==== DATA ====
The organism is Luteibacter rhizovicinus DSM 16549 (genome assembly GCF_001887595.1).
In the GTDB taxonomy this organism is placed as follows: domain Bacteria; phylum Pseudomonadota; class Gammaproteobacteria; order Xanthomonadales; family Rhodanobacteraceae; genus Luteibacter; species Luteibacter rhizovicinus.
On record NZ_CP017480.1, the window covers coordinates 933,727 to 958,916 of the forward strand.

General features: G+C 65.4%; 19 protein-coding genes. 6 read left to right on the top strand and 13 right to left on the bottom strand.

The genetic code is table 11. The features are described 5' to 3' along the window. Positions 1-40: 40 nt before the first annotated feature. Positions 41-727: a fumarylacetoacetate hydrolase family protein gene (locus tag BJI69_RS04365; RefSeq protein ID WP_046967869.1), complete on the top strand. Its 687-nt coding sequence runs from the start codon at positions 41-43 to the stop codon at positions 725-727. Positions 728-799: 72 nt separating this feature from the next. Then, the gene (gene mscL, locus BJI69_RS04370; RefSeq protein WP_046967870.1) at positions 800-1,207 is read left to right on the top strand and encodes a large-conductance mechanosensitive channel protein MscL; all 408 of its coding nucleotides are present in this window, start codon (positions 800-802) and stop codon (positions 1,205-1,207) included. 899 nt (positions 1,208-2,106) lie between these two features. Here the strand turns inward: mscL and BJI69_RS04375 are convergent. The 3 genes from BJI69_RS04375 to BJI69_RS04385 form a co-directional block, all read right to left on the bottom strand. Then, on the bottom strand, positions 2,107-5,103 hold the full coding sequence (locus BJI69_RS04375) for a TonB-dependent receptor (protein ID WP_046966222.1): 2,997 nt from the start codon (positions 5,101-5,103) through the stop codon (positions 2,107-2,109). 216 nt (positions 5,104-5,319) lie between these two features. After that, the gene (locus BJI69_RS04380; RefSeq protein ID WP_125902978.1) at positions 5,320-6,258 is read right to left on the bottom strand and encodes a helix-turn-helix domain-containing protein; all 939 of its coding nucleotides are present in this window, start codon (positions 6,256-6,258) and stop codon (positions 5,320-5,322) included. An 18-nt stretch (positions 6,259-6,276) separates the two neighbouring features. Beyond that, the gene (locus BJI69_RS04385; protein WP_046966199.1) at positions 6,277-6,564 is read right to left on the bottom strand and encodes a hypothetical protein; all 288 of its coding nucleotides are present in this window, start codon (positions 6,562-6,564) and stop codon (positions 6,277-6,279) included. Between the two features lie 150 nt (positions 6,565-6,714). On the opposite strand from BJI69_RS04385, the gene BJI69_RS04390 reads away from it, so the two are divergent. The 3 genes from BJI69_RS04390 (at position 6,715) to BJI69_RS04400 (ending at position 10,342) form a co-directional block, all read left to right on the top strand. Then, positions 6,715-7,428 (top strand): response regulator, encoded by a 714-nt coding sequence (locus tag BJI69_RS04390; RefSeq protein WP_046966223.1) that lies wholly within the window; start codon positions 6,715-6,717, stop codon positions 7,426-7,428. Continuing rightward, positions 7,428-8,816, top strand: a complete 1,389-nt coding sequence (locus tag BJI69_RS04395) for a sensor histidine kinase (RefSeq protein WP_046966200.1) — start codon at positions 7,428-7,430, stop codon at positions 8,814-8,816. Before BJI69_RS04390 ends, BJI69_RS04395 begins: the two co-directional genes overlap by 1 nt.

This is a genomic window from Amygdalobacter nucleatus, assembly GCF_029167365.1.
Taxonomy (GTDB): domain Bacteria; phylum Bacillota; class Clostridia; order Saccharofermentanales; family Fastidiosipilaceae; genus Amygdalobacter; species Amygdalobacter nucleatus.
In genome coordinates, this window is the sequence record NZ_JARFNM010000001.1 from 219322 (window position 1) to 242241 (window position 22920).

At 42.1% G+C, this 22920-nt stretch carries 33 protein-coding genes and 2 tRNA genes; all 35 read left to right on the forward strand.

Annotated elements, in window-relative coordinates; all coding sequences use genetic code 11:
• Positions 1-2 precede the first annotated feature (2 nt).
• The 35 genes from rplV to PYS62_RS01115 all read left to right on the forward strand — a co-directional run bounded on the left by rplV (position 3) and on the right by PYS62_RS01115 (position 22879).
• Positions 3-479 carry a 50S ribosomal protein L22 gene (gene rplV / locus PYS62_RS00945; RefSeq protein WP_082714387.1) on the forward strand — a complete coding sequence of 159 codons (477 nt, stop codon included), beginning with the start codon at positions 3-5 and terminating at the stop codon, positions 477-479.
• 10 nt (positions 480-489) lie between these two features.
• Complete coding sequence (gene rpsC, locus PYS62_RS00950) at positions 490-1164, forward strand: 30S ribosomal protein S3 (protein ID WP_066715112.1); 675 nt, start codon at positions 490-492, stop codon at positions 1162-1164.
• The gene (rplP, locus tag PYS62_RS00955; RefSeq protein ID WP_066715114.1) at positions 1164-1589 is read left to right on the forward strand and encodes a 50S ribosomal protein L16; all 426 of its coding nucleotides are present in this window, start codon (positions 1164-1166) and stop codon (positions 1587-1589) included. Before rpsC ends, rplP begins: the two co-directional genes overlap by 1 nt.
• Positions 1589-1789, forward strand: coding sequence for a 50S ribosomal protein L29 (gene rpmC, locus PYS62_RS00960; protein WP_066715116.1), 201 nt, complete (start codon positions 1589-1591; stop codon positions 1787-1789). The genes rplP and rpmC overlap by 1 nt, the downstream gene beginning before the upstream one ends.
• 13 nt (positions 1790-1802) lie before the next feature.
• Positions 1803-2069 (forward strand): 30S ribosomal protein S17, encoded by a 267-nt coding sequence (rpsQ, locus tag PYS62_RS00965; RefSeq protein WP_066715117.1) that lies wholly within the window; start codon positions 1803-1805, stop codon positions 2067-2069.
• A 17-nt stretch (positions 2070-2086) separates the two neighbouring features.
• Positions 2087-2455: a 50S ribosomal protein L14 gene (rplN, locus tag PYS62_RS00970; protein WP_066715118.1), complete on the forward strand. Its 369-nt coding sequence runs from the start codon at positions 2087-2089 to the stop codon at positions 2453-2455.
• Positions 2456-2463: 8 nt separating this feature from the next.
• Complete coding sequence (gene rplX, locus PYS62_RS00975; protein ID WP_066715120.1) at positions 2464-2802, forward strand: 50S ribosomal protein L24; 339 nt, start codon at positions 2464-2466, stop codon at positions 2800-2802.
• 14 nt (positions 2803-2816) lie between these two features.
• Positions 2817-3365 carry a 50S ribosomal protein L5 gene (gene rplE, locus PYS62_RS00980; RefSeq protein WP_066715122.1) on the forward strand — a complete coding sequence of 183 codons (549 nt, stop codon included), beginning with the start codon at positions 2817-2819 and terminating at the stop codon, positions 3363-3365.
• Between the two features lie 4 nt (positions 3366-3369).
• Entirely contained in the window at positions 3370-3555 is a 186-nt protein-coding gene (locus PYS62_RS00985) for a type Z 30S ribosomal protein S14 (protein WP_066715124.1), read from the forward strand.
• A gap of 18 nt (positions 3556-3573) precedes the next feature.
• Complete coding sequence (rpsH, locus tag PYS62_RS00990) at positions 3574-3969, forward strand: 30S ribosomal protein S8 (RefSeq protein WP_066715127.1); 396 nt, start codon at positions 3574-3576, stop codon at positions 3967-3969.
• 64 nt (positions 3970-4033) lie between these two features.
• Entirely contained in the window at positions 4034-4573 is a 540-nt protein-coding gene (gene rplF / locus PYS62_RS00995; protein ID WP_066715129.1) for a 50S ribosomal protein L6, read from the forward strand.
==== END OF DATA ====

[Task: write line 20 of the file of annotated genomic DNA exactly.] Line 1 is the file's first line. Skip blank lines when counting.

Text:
• A 17-nt stretch (positions 2070-2086) separates the two neighbouring features.